By ascertaining for every negative half-wave whether there is actually a marker or only interference, the signal can be reshaped in a more reliable manner, which also enables a reliable detection of the reference mark. A criterion for distinguishing between a marker and interference is established by determining whether the next negative half-wave falls short of a determined threshold value, e.g. 50% of the preceding peak amplitude of the signal. If so, this is a guarantee that the receiver was located opposite an angle mark 11 during the preceding zero-axis crossover.
Since the polarity of the square-wave output pulses reverses whenever the input signal crosses the zero axis from the positive to the negative side and from the negative to the positive side, the pulse/spacing ratio is virtually identical regardless of modulation.
A transition from low to high, or from zero to one, takes place in the square-wave output signal for the duration of tile passage of the reference mark in front of the receiver, i.e. until the occurrence of regular signal pulses of the sensor output signal. Since this signal switches at the crossover of the sensor signal, the position in the reference mark gap depends upon the position of the first zero-axis crossing after the last mark appears. This zero-axis crossing depends, in turn, on the possible presence and type of interference occurring during the reference mark gap. Further, the position of the first zero-axis crossing depends upon the post-oscillation characteristic of the sensor line system.
In the system shown in FIG. 3a, the earliest crossover occurs as post-oscillation of the fifty-eighth marker (Z58) and the latest as a reaction to the immediately following marker. Within this area, there occurs a region of uncertainty UB for the next positive edge. Either a long spacing followed by a short pulse or a short spacing and a long pulse could occur. If the length of tile marks is equal to the distance between the marks, the length of tile pulses and the length of the interpulse periods are identical.
The length of the pulses and interpulse periods and the distance between selectable pulse edges can be evaluated, for example, in an angle clock connected downstream or in any time-measuring or angle-measuring instrument for detecting the reference mark gap, since the reference mark gap has a significantly greater value than the spacing between the other angle marks. Synchronization can then take place at the first falling edge of the square-wave signal according to FIG. 3c after the reference mark gap has been detected.
FIG. 4 shows a block diagram of an evaluation circuit according to the invention. The sensor element is designated by 14a and is connected, via a protective resistor 18, with the so-called internal circuit 19. This internal circuit 19 has an adjustable current/voltage transformer 20 with a half-wave rectifier 20, two comparators 21, 22, a logic 23 for releasing the signal and processing gaps, a peak-responding rectifier and storage device 24, a voltage monitoring device 25, and a gain adapter 26. The digital output signal corresponding to signal S2 in FIG. 1 occurs at output 27. The reference mark which is constructed as a gap in the embodiment example is detected in the gap processing means.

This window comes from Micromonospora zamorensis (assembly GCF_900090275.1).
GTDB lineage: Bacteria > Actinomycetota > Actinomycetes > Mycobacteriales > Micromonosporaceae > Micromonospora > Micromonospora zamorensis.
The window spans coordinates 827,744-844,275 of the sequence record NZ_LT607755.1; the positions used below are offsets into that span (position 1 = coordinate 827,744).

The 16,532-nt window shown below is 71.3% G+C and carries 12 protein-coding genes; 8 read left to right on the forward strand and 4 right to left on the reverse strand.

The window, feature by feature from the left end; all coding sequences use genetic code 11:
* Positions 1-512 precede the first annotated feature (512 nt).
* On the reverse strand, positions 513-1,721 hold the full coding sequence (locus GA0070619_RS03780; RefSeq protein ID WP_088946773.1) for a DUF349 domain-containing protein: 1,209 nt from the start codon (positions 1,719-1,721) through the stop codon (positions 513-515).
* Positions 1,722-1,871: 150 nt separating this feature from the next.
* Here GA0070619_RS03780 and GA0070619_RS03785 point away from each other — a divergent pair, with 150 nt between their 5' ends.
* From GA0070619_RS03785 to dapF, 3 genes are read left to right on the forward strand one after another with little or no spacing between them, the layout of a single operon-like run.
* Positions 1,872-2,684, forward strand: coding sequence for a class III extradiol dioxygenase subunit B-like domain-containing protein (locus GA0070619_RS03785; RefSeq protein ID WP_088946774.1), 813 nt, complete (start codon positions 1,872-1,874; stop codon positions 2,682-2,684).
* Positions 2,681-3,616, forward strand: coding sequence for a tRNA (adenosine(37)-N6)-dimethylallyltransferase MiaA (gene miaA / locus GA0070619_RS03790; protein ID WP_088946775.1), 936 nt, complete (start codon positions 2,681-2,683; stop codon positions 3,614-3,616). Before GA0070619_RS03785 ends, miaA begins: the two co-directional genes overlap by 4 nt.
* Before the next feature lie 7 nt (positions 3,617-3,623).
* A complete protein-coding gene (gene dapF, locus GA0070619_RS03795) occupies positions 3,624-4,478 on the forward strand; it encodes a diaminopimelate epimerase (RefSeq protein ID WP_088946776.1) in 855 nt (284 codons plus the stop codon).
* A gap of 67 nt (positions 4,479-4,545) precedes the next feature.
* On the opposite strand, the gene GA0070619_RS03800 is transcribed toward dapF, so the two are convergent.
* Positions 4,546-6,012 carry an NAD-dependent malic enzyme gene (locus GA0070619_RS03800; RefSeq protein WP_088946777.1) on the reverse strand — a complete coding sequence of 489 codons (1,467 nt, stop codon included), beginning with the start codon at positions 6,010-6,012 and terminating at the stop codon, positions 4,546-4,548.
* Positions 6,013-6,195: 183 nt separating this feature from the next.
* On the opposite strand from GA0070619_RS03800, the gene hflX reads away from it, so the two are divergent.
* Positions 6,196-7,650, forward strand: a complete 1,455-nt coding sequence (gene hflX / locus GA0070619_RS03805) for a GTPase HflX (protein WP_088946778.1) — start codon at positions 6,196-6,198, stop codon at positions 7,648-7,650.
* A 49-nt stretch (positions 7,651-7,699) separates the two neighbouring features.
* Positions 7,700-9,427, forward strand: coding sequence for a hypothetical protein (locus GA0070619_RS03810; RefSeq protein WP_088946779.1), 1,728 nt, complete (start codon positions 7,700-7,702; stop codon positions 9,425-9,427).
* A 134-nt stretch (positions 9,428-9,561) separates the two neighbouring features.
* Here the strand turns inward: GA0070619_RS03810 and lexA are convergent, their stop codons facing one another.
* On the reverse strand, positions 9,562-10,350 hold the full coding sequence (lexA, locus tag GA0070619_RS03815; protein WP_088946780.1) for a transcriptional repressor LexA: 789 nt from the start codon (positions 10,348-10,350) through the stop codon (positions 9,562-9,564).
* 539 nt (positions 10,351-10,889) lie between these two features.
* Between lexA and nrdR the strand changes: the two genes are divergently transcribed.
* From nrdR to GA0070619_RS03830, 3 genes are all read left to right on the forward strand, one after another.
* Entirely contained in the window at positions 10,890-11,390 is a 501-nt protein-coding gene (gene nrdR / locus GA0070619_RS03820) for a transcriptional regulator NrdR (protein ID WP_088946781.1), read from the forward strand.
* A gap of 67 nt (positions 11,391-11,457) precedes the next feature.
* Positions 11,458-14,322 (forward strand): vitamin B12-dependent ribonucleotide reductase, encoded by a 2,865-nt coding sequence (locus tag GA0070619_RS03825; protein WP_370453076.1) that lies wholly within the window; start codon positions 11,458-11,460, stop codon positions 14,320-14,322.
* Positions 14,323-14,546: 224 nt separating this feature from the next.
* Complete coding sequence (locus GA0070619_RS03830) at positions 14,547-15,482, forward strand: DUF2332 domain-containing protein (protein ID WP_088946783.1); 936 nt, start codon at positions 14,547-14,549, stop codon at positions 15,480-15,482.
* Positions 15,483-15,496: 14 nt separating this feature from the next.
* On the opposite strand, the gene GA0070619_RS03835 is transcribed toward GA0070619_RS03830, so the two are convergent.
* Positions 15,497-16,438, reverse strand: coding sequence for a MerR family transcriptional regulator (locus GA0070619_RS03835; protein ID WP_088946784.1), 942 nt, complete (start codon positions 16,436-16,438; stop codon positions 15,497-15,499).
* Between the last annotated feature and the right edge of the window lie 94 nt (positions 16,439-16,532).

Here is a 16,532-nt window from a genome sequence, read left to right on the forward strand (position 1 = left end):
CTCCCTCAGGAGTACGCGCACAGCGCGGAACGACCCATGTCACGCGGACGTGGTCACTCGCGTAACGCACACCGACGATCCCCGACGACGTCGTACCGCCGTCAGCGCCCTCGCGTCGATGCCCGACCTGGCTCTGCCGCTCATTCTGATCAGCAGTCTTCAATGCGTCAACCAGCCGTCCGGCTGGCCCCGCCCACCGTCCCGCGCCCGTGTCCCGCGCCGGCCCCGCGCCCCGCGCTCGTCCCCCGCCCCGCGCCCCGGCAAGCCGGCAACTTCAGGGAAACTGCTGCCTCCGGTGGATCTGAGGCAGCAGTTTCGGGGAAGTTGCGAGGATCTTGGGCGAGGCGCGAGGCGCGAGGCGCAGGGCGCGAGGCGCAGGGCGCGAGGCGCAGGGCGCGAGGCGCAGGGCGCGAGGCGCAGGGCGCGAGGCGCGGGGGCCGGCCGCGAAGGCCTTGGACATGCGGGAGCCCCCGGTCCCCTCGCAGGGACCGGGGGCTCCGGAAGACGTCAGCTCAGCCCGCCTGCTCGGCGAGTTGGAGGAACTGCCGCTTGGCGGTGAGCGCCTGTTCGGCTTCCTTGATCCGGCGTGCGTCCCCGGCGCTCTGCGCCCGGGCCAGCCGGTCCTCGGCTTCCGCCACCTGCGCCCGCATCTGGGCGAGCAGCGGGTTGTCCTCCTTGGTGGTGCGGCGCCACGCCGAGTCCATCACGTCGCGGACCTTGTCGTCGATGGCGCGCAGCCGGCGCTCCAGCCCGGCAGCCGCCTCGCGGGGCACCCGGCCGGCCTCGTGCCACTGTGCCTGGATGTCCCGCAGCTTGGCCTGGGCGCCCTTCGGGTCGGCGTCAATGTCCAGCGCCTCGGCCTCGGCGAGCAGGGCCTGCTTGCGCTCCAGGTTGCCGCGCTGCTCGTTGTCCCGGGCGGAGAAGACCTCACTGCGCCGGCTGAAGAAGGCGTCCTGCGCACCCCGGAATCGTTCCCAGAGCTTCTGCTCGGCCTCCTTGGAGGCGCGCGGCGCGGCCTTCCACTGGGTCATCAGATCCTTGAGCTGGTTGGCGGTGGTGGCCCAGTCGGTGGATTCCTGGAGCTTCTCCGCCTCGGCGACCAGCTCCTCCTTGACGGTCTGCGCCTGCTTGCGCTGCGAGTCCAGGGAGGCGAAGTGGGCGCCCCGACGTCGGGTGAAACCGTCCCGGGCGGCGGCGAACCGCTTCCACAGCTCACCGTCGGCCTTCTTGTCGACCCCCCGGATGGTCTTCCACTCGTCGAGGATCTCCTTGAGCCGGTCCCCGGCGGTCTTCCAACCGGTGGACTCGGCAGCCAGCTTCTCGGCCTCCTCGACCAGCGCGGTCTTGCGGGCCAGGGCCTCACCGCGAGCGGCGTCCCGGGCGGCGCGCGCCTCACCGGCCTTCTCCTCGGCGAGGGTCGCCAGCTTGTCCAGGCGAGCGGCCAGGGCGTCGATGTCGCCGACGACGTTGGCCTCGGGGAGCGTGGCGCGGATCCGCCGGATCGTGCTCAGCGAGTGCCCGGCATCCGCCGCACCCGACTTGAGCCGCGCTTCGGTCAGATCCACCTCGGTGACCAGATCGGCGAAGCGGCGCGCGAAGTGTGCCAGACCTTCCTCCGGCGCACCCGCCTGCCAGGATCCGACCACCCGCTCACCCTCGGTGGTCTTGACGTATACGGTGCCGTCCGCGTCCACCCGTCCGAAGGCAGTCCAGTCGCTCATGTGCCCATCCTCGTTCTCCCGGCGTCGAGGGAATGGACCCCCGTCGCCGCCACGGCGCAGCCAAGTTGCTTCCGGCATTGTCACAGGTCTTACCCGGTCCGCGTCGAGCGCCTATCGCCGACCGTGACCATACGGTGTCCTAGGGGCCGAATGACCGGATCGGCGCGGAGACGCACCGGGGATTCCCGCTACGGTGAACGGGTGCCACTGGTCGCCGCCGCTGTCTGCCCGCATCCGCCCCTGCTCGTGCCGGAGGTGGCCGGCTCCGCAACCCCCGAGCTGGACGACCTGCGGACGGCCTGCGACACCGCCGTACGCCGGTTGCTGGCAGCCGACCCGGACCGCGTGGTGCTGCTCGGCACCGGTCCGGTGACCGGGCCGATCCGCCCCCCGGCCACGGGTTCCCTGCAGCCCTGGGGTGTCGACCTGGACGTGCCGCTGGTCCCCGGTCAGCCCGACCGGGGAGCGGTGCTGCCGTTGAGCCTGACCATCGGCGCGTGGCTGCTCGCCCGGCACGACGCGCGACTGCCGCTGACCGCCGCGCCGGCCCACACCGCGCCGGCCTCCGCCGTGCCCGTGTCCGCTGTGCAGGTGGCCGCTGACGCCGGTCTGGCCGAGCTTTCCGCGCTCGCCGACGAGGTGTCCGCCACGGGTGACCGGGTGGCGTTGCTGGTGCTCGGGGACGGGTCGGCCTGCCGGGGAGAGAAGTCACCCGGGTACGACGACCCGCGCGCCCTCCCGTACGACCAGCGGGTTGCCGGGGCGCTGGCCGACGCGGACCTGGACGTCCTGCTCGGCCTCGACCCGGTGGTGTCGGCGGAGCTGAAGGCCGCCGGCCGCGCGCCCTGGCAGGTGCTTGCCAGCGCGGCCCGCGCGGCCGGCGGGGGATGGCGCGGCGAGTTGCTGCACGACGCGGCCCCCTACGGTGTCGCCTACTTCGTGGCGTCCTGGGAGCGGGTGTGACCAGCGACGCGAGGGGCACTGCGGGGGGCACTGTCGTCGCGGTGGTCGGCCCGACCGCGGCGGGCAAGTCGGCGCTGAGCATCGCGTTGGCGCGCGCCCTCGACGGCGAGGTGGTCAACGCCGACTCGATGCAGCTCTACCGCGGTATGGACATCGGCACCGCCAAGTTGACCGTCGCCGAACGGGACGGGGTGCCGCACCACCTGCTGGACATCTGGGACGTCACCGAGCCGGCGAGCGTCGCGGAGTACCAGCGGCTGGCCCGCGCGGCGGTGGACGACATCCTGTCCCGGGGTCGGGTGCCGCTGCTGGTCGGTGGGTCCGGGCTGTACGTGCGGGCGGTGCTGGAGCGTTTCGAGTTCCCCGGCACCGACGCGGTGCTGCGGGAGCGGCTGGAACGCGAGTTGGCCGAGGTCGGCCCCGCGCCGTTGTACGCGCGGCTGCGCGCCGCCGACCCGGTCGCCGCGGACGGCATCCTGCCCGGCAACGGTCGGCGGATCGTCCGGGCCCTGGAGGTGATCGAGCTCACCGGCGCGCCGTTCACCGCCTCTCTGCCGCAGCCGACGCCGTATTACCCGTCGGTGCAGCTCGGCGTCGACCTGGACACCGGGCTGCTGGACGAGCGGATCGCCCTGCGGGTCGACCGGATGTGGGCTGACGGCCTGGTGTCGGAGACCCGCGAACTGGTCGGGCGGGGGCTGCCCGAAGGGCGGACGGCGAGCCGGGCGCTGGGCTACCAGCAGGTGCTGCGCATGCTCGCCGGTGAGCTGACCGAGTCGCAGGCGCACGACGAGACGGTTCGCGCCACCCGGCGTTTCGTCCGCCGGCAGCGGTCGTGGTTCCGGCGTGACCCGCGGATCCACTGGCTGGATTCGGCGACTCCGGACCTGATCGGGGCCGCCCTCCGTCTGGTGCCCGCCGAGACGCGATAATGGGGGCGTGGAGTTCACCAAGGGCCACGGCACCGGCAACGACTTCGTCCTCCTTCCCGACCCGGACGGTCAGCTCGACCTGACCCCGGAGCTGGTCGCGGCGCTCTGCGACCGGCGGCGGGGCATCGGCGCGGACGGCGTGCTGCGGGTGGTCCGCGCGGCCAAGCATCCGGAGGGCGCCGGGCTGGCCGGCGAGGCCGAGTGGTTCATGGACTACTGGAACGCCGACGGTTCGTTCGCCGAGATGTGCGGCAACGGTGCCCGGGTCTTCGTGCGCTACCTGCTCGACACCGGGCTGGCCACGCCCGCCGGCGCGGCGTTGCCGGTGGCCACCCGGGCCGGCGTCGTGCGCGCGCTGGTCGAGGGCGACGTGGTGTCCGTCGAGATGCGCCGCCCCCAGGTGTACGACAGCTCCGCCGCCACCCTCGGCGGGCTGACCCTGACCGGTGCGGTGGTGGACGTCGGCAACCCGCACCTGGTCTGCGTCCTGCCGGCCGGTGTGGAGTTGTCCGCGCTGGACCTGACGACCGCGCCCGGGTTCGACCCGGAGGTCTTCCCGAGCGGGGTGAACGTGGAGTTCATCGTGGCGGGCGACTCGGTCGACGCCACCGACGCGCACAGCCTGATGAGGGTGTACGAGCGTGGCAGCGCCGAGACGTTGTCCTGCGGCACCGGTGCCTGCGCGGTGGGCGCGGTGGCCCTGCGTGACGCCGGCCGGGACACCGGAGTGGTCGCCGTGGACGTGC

Signal S1 which is supplied by the sensor element 14a is fed to the internal circuit 19 via the protective resistor 18 in which the output voltage of the sensor which can sometimes be very high is converted into current. This current passes into the virtual mass point or ground point of an inverting operational amplifier and half-wave rectifier, the inverting operational amplifier being wired as an adjustable current/voltage transformer.
A linear representation of the negative sensor signal is formed at the output of this adjustable current/voltage transformers 20 with half-wave rectifier 20. This signal is rectified and stored in the peak-responding rectifier and storage device 24. If this signal is too large or too small, the voltage monitoring device 25 initiates a suitable adaption of the current/voltage transformer in the gain adapter 26 and the crest value stored in the peak-responding rectifier and storage device 24 is balanced.
In cooperation with the two comparators 21 and 22, the logic 23 for releasing the signal and processing the gap forms the actual core of the circuit concept according to the invention. This logic 23 is shown in more detail in FIG. 5. Block 28 represents a bidirectional or up-down counter 28, a RS flip-flop 29 and a RS flip-flop 30.
Comparator 21 indicates whether the sensor signal is positive or negative. Comparator 22 detects whether the sensor signal has reached 50% of the preceding pulse amplitude. Both pieces of information are conveyed to the logic 23 for the signal release and gap processing.
The output signal of the comparator 22 is supplied to the up-down counter 28 as well as to the RS flip-flop 30. The output signal of comparator 21, which makes it possible to detect a crossover, is supplied only to RS flip-flop 29 whose output signal is fed to a second input of the RS flip-flop 30.